The music of ÌFÉ is heavily influenced by Cuban rumba, and the music of the Orishas, but also by dancehall and current Afrobeat stuff, like the new electronic music coming out of Nigeria, South Africa, but then also the new stuff coming out of Jamaica. Pia Love is the only other person in the group that listens to those things, and she studied dance in Jamaica, in Nigeria, in Brazil, and now, coming here [to Puerto Rico], I’ve sort of put her to take intensive study in all the Afro-Cuban stuff. With her I’m able to come up with something that’s hybrid, in what she’s doing dance-wise, from everything she’s already studied, which really aligns with where I’m pulling my influences from too.

You’ve released two darker songs ahead of the new record. Is that mood indicative of the album overall?
The arc of this next record that I’m making, deals with the sort of darker energy. And the music itself is more aggressive in its musicianship, like it’s harder to play, a more aggressive construction.

What is taking you to that place right now?
With these two records, I want to try and paint, like, a holistic, a whole, entire version, of the ÌFÉ experience. And you can’t have the day without the night, and you can’t win without loss. All of those things. The Ifá system turns on that. It’s about contraction, expansion — ping-ponging back and forth between these things. I’m thinking about the energies that I didn’t touch on in IIII+IIII, and starting to fill in some of those things. Especially coming off Hurricane María, the first thing that I wanted to talk about was uncontrollable change [with “The Tearer”]: When you push something, and all of a sudden it starts moving, and now you can’t stop it. Let’s see where this ends, you know? And that, right there, is you’re talking about the energy of Oyá, who is an Orisha that we did not touch on [in the previous album]. So it’s trying to run the story arc farther down the line.

I noticed that some of the photos for this album were taken at the Milla de Oro, San Juan’s financial district. It’s also where a lot of protests take place.
We wanted to highlight the financial mess that is Puerto Rico. But then also, go back to the idea of why? Why do we want so badly to be rich? Why are we still under colonial control? How long is that going to last? What does it mean for us?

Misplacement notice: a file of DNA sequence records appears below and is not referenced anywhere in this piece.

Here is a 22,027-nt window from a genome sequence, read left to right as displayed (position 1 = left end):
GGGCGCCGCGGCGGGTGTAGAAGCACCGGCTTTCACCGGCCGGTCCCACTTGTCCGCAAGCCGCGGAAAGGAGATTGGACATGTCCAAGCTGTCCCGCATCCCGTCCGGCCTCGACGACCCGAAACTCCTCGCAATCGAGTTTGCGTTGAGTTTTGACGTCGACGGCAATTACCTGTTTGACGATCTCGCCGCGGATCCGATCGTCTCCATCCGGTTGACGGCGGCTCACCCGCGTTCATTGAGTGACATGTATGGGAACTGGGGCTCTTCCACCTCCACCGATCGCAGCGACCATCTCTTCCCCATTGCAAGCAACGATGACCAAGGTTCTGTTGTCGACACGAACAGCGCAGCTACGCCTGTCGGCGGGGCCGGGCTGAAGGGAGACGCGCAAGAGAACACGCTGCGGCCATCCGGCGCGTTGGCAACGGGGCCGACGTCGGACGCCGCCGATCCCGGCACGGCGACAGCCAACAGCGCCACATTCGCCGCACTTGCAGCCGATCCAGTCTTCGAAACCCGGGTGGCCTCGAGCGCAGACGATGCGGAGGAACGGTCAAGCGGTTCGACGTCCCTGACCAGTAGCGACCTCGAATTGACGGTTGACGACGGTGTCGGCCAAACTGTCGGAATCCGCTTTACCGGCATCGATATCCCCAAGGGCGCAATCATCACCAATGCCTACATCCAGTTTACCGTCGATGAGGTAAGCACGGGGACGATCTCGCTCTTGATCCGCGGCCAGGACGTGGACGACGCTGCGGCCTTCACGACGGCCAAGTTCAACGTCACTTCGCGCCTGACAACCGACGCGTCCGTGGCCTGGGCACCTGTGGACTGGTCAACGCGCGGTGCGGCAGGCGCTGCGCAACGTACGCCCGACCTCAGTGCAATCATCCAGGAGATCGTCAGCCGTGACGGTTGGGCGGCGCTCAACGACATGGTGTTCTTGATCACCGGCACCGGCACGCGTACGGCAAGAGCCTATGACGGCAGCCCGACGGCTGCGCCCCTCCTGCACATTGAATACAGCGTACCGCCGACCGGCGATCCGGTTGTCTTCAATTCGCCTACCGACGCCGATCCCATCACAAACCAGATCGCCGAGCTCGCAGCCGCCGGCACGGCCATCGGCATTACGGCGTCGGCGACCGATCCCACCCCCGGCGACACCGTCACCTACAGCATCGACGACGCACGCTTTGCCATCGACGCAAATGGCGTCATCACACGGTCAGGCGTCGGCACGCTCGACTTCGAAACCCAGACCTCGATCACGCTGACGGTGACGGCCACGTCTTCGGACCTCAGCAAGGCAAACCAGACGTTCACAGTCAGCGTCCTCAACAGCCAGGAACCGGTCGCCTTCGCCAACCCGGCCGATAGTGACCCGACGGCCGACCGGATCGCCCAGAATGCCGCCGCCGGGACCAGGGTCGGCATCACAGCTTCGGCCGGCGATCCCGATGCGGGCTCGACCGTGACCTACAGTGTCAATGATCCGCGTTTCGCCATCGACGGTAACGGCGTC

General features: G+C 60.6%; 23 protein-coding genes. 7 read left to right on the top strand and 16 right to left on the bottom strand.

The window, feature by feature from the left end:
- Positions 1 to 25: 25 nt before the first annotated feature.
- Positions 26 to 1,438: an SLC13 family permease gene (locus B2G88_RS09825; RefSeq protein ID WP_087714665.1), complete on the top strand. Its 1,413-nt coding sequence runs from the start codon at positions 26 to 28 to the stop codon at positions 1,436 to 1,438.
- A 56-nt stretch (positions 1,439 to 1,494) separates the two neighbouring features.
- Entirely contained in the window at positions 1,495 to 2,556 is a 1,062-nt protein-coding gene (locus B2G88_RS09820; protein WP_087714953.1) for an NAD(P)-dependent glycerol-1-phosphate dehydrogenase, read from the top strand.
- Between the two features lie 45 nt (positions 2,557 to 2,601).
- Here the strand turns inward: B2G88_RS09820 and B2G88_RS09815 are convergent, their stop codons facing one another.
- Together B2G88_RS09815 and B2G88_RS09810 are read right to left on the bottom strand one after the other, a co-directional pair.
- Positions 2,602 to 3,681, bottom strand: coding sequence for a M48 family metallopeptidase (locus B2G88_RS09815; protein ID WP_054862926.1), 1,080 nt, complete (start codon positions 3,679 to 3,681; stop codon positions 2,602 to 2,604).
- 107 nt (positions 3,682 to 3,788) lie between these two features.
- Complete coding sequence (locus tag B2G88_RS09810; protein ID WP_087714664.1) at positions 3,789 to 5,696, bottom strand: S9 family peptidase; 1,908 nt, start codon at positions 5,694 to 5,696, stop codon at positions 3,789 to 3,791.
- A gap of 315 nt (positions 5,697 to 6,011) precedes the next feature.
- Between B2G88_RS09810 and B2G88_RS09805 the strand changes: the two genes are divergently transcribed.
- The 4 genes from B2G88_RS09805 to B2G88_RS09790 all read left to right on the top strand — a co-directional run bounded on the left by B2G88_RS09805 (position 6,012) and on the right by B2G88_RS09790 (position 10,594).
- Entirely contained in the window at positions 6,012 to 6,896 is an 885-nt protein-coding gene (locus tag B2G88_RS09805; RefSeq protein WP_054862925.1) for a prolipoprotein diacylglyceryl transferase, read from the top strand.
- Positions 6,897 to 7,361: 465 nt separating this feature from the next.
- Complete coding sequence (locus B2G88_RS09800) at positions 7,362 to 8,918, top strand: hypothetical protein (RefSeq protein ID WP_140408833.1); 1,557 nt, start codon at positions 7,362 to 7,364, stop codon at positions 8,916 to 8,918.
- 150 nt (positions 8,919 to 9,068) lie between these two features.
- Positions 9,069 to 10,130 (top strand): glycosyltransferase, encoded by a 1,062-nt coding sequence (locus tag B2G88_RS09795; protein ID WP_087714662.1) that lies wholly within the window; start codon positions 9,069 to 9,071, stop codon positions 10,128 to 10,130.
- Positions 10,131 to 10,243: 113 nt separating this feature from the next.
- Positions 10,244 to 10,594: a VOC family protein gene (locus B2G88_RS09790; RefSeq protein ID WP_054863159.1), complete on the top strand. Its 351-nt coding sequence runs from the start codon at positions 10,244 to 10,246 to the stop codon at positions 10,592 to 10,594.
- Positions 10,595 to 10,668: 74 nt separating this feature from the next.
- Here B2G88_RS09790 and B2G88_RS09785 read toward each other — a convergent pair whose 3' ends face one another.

In exploring themes like colonialism, or drug wars, are you looking for answers, or solutions? What kind of messages do you want listeners to receive with this new album?
If we want to focus on “Voodoo Economics (WolfMan),” I’m anti-capitalist. I don’t believe in stratification, in that sense. I’m the person that, if you pour a bag of rice on the ground, I’m going to take the rice that I need, and I would hope the person takes the rice that they need. Capitalism says the smart person takes all the rice, and then doles it out for money. That’s the wise person. And I just don’t believe that that’s wisdom.

The crux of ÌFÉ is about bringing people together. It’s music that is trying to find what love and expansion are, and that means testing the ideas about the world over, period. And seeing ourselves as people that are connected. We don’t see the unity that we have. I don’t see the difference between myself and [my friend] Wolf. I see our unity. The end result was different, and it pains me that he didn’t make it. I don’t know that I’m going to make it. I’m here right now, but I don’t know that I’m going to make it.

So it’s that: It’s seeing the interconnectedness. And challenging the world around us. It’s a legit question: Why do we want to be so rich? A lot of these questions I was asking myself this at the time I made IIII+IIII, and these are different questions that I’m asking myself, by extension of the people, through the music, this time.

ÌFÉ Summer Tour Dates

June 30 – Festival International de Jazz de Montréal – Montreal, QC
July 2 – Elsewhere Rooftop – Brooklyn, NY
July 3 – Museum of Fine Arts – Boston, MA
July 6 – Roskilde Festival – Roskilde, Denmark
July 14 – California WorldFest – Grass Valley, CA
July 30 – O.Z.O.R.A. Festival – Ozora, Hungary